Don't shoot the messenger.

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Elias French
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Re: Overlap or Meas. vs. Rec.

Postby Elias French » Fri Jun 16, 2017 7:42 am

Thanks for the input.
The 1968 subdivision was "compiled from record data and based on a field survey".
It is a case of differing surveyor's opinions as to where the common 1891 lot line lies.
Is this not similar to the situation described in this earlier thread "Small Claims Court over defective survey" "http://clsaforum.californiasurveyors.org/phpbb3/viewtopic.php?f=6&t=7241"? In that case, which had a much larger overlap, the consensus seemed to be that there was a cloud of title on the overlap area, which needed rectification by quitclaim deeds and/or amended parcel map, etc.

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Stan_K
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Re: Overlap or Meas. vs. Rec.

Postby Stan_K » Fri Jun 16, 2017 8:16 am

If it not too late to weigh in . . . To Paraphrase:
A 1891 subdivision was platted and recorded.
A 1968 parcel map with a common line to the 1891 subdivision.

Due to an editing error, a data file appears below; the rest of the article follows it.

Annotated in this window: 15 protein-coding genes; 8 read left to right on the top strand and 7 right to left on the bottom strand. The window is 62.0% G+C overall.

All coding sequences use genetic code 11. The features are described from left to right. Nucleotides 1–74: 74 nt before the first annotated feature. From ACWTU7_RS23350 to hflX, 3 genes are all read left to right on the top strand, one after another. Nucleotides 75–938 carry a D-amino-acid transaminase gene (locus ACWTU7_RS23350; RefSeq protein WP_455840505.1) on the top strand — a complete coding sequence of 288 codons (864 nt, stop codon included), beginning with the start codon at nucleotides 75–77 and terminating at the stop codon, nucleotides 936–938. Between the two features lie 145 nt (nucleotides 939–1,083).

You disagree with the 1968 retracement of that common line.

There is ONLY one line - I am sure we all agree to that.
Is your physical evidence of the line's original location stronger than the evidence they had 49 years ago?
Be very careful how you proceed.

Read "The Judicial Functions of Surveyors" by Thomas M. Cooley, Chief Justice Supreme Court of Michigan.
Now read it again.

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Ian Wilson
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Re: Overlap or Meas. vs. Rec.

Postby Ian Wilson » Fri Jun 16, 2017 9:05 am

There are at least three lines and, perhaps, more.

There's the 1891 line, the 1968 line, your line, and, perhaps, the line of occupation. There may even be a couple of other lines, depending upon how the lots were conveyed and if the descriptions for the lots agree with each other.